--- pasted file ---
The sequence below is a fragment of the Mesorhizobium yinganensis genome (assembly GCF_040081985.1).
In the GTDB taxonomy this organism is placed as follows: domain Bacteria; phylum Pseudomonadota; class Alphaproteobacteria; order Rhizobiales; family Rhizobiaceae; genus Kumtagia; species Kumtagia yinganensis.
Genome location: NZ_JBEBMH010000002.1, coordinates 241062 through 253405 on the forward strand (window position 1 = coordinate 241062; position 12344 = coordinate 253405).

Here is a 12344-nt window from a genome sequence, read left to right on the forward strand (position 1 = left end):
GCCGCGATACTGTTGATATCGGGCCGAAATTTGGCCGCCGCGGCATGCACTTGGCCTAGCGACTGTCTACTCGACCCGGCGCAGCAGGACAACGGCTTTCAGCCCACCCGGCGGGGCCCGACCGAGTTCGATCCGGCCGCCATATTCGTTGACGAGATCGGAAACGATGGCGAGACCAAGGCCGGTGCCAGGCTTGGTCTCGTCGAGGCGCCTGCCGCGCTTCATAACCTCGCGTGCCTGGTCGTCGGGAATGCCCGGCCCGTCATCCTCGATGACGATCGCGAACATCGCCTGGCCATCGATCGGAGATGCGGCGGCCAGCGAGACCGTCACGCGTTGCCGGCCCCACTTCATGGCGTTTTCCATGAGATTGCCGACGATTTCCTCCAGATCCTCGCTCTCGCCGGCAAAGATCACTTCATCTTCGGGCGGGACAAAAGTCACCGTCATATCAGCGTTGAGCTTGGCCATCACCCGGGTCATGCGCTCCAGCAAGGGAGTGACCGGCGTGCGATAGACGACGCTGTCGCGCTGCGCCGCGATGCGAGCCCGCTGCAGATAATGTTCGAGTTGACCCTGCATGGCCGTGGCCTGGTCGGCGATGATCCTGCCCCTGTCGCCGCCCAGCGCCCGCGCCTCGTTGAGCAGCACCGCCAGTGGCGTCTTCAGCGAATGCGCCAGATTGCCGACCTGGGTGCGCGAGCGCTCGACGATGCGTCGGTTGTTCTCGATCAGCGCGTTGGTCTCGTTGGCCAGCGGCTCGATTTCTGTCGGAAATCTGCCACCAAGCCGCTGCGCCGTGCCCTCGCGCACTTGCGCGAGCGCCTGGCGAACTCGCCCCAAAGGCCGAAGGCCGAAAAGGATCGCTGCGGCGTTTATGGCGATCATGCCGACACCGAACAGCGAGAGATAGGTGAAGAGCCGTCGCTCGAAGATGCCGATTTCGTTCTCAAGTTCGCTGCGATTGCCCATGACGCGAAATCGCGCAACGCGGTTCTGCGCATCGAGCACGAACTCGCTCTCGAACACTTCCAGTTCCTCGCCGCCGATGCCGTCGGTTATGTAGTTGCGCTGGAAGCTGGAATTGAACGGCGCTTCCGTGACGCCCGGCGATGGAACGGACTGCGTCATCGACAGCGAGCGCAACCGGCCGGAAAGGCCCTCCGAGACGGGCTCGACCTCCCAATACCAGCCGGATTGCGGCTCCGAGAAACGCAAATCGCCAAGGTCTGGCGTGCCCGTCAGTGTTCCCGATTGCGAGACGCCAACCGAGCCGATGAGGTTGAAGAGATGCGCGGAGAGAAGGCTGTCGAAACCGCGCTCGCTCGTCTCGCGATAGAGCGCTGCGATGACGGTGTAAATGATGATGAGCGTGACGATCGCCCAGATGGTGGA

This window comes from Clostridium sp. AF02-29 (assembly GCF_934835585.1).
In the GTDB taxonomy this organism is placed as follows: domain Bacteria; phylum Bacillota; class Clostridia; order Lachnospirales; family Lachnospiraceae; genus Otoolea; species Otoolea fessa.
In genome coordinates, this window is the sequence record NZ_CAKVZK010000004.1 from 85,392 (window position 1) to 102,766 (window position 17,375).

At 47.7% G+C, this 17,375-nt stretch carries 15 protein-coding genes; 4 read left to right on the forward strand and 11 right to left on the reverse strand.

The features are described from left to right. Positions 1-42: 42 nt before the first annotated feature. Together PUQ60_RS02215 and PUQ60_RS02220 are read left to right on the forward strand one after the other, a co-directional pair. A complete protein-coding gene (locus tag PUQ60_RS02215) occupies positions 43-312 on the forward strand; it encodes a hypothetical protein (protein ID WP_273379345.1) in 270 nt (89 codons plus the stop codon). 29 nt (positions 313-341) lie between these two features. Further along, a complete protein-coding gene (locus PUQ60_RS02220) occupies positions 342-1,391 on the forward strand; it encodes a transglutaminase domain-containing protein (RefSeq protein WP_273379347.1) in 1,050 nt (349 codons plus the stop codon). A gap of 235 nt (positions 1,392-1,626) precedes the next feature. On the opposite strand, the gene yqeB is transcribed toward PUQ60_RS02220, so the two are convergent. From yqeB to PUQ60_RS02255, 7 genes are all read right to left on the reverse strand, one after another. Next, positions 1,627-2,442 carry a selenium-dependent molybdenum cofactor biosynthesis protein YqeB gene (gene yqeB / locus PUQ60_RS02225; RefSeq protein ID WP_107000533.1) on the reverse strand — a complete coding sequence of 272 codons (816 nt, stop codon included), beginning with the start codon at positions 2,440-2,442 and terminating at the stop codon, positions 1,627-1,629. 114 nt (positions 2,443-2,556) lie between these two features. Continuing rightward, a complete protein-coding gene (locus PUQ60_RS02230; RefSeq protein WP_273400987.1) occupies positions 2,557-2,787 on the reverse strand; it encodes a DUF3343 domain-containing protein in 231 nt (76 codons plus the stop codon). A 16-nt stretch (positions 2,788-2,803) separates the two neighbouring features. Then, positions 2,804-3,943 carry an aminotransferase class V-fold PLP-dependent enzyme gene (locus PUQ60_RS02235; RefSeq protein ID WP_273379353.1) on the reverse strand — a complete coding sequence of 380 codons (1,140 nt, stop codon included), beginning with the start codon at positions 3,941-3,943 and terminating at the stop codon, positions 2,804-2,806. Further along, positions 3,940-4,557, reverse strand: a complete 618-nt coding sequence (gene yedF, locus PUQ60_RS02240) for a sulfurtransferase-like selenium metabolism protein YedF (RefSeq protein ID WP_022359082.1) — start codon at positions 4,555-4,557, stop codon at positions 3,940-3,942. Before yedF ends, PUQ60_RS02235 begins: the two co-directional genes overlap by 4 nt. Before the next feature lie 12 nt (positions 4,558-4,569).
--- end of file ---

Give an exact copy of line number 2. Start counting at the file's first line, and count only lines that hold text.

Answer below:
In the GTDB taxonomy this organism is placed as follows: domain Bacteria; phylum Pseudomonadota; class Alphaproteobacteria; order Rhizobiales; family Rhizobiaceae; genus Kumtagia; species Kumtagia yinganensis.